Find Information About:

Drugs & Supplements

Get information and reviews on prescription drugs, over-the-counter medications, vitamins, and supplements. Search by name or medical condition.

Pill Identifier

Pill Identifier

Having trouble identifying your pills?

Enter the shape, color, or imprint of your prescription or OTC drug. Our pill identification tool will display pictures that you can compare to your pill.

Get Started

My Medicine

Save your medicine, check interactions, sign up for FDA alerts, create family profiles and more.

Get Started

WebMD Health Experts and Community

Talk to health experts and other people like you in WebMD's Communities. It's a safe forum where you can create or participate in support groups and discussions about health topics that interest you.

  • Second Opinion

    Second Opinion

    Read expert perspectives on popular health topics.

  • Community


    Connect with people like you, and get expert guidance on living a healthy life.

Got a health question? Get answers provided by leading organizations, doctors, and experts.

Get Answers

Sign up to receive WebMD's award-winning content delivered to your inbox.

Sign Up

First Aid & Emergencies

Font Size

Leg Injuries - Topic Overview

Minor leg injuries are common. Symptoms often develop from everyday wear and tear, overuse, or an injury. Leg injuries are most likely to occur during:

  • Sports or recreational activities.
  • Work-related tasks.
  • Work or projects around the home.

Most leg injuries in children and teens occur during sports or play or from accidental falls. The risk for injury is higher in contact sports, such as wrestling, football, or soccer, and in high-speed sports, such as biking, in-line skating, skiing, snowboarding, and skateboarding. Knees, ankles, and feet are the most affected body areas. Any injury occurring at the end of a long bone near a joint may injure the growth plate and needs to be checked by a doctor.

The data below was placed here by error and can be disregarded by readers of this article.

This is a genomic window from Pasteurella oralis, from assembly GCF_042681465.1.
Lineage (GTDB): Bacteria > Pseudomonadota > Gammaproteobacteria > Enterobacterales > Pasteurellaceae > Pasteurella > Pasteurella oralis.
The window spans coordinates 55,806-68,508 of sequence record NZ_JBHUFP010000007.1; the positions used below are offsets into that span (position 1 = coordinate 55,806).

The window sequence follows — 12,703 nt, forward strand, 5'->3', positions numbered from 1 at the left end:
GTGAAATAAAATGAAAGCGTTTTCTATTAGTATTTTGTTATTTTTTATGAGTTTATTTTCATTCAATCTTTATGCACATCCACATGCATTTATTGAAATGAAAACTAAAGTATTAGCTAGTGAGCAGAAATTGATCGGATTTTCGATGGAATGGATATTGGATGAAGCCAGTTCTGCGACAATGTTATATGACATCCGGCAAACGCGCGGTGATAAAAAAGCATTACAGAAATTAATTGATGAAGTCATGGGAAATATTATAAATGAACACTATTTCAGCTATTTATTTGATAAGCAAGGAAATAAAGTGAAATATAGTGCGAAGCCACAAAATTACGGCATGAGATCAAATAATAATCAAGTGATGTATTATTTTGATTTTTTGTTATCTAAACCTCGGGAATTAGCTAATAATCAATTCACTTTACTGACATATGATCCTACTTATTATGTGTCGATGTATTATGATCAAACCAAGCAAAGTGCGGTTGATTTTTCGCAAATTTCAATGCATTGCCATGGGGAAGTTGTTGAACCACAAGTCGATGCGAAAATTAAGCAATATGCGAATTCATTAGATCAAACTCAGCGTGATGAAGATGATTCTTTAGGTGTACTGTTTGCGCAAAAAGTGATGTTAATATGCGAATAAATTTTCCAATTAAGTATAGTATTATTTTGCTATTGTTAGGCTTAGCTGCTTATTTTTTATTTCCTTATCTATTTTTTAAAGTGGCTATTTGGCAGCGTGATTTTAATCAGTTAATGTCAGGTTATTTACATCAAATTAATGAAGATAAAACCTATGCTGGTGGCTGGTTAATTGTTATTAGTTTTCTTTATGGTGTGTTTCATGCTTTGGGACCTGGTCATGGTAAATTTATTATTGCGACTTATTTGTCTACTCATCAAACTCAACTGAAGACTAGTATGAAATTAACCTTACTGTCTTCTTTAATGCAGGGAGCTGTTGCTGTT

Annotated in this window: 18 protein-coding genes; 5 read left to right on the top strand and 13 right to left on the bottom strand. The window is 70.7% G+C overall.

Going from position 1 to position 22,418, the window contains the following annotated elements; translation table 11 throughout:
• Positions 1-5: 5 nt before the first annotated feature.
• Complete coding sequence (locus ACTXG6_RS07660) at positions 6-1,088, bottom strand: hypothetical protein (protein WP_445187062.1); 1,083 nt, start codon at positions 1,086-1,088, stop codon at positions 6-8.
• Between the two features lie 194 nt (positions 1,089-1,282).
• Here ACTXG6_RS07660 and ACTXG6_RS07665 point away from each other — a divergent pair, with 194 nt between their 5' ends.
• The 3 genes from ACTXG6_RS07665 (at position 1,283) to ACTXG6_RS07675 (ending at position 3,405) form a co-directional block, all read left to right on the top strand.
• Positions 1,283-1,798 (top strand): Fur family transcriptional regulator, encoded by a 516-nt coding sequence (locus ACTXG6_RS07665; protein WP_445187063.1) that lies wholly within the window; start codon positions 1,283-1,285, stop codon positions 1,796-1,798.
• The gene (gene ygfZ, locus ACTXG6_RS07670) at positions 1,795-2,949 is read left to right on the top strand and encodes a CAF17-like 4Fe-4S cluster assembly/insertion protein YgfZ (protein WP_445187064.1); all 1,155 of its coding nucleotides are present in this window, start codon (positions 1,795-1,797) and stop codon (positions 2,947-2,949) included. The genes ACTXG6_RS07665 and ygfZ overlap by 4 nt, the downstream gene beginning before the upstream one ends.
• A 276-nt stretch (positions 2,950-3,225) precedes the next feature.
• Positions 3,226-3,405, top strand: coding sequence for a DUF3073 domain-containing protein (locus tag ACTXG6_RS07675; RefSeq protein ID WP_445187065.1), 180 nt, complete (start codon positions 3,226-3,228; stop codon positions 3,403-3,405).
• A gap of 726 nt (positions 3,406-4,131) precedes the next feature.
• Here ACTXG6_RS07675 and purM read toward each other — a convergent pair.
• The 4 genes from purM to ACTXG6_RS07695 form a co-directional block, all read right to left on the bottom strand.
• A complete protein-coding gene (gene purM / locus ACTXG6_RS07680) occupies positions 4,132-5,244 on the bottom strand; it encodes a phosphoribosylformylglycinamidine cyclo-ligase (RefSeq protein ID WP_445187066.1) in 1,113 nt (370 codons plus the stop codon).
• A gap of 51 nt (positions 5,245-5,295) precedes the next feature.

Older adults have a higher risk for injuries and fractures because they lose muscle mass and bone strength (osteoporosis) as they age. They also have more problems with vision and balance, which increases their risk for accidental injury.

Most minor injuries will heal on their own, and home treatment is usually all that is needed to relieve symptoms and promote healing.

An acute injury may occur from a direct blow, a penetrating injury, a fall, or from twisting, jerking, jamming, or bending a limb abnormally. Pain may be sudden and severe. Bruising and swelling may develop soon after the injury. Acute injuries usually require prompt medical evaluation and may include:

  • Bruises (contusions camera.gif), which occur when small blood vessels under the skin tear or rupture, often from a twist, bump, or fall. Blood leaks into tissues under the skin and causes a black-and-blue color that often turns colors, including purple, red, yellow, and green, as the bruise heals.
  • Injuries to the tough, ropey fibers (ligaments) that connect bone to bone and help stabilize joints (sprains).
  • Injuries to the tough, ropey fibers that connect muscle to bone (tendons), such as a ruptured Achilles tendon.
  • Pulled muscles (strains), such as a hamstring strain.
  • Muscle ruptures, such as gastrocnemius rupture.
  • Broken bones (fractures). A break, such as a lower leg fracture camera.gif, may occur when a bone is twisted, bent, jammed, struck directly, or used to brace against a fall.
  • Pulling or pushing bones out of the normal relationship to the other bones that make up a joint (dislocations).
    Next Article:

    Today on WebMD

    Antibiotic on hand
    3d scan of fractured skull
    Father putting ointment on boy's face
    Person taking food from oven
    sniffling child
    wound care true or false
    caring for wounds
    Harvest mite

    Pollen counts, treatment tips, and more.

    It's nothing to sneeze at.

    Loading ...

    Sending your email...

    This feature is temporarily unavailable. Please try again later.


    Now check your email account on your mobile phone to download your new app.

    WebMD the app

    Get first aid information. Whenever. Wherever... with your iPhone, iPad or Android.

    Find Out More